Venerable photo-sharing site Flickr is reported to be on the verge of its most drastic (and long-overdue) redesign in many years. Tech website BetaBeat just reported that Flickr is adopting a new interface that will look more like Google+, and less like a whitespace-and-text-filled website from the 90s. The new look is set to be introduced on February 28th, with the uploader coming in March.
I’m a Flickr user myself and still find their moderate pricing combined with unlimited storage a killer feature. Furthermore their focus has always remained on making photography accessible and not social networking (I hope this doesn’t change). And they offer some pretty neat online photo editing via Picnik. Not to mention powerful privacy filters. But…
Unfortunately the website is a clunky dinosaur. When I have to share photographs of an event, and I want customers to view and download the photographs Flickr was always a bad choice. To download a photograph at full resolution you have to go through at least 3 click (or right-click) actions – each of them being slow. And the interface in general looks (and is) straight out of the last century. It’s probably telling that parent company Yahoo is still battling to get out of its downward spiral (having led to them to fire their CEO last year).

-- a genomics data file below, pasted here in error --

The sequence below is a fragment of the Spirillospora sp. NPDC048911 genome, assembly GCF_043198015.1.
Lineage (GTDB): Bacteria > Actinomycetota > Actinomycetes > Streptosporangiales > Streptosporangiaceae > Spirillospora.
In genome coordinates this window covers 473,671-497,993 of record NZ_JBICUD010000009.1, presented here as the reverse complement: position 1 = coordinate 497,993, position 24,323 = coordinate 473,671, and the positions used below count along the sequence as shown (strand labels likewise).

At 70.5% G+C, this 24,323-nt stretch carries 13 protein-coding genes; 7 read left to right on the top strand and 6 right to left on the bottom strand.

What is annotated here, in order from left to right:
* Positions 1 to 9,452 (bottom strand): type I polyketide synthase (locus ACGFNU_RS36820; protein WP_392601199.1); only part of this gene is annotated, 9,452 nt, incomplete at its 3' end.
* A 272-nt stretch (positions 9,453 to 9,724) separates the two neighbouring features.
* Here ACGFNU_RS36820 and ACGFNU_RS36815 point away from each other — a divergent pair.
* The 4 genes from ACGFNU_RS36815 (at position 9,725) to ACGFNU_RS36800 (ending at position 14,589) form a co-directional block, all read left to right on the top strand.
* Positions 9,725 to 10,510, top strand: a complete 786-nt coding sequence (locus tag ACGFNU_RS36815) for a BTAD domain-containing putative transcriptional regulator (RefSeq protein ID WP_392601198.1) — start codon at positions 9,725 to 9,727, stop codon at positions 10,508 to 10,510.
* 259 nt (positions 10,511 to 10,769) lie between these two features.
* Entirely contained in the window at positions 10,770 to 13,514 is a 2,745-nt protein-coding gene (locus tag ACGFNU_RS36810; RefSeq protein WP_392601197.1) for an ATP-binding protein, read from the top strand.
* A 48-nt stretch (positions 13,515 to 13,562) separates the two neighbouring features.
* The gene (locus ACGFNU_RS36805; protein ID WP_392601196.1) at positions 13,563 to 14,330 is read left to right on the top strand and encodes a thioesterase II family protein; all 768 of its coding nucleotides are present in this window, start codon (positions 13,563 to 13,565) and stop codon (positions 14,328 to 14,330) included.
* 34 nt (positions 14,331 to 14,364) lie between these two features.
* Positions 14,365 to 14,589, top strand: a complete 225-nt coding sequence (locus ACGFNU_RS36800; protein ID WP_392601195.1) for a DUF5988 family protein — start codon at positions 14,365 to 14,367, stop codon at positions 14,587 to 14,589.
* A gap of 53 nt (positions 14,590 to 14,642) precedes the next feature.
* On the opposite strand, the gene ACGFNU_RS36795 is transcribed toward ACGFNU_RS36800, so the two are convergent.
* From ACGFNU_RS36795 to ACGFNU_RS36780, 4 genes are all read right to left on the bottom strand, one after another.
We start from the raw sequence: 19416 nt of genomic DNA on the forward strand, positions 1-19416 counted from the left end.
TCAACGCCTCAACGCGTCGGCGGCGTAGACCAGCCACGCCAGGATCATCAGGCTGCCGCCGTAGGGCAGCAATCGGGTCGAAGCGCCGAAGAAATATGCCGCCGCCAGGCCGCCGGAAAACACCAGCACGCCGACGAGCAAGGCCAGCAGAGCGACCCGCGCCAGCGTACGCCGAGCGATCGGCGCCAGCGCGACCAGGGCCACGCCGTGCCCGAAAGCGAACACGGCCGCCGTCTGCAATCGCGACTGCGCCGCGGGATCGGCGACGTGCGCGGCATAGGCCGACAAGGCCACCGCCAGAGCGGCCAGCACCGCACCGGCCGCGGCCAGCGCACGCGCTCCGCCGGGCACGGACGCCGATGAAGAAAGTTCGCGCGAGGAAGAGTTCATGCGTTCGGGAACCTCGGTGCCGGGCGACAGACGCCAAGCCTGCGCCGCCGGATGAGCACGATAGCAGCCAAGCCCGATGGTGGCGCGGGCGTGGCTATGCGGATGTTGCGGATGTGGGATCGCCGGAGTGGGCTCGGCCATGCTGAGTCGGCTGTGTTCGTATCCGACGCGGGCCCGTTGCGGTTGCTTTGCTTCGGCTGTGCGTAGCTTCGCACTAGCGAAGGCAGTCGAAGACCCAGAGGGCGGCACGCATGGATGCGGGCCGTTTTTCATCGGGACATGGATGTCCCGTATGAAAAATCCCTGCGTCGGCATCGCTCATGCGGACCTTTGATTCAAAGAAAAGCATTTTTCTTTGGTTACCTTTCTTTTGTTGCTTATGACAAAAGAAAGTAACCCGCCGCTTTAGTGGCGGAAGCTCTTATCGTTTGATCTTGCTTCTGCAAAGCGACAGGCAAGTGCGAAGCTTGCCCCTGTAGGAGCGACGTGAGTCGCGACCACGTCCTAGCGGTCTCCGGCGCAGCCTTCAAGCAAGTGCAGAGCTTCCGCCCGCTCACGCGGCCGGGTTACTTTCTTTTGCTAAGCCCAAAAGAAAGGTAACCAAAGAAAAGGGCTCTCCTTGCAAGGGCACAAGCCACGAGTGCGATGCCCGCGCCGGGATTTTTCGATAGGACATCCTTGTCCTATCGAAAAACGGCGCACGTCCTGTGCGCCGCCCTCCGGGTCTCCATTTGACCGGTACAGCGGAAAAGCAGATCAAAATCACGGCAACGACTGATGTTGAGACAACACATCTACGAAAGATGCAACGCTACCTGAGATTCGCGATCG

But things are apparently about to change, and I think that Flickr can still save itself. Despite the many other photo sharing sites Flickr still has a uniquely powerful name that is almost universally recognized. Probably their strongest competition, Google’s Picasa Webalbums and/or Google+ doesn’t offer unlimited storage, and is still too entangled in other services and afflicted by a niche/nerd image.
Thus – looking forward to the upcoming change!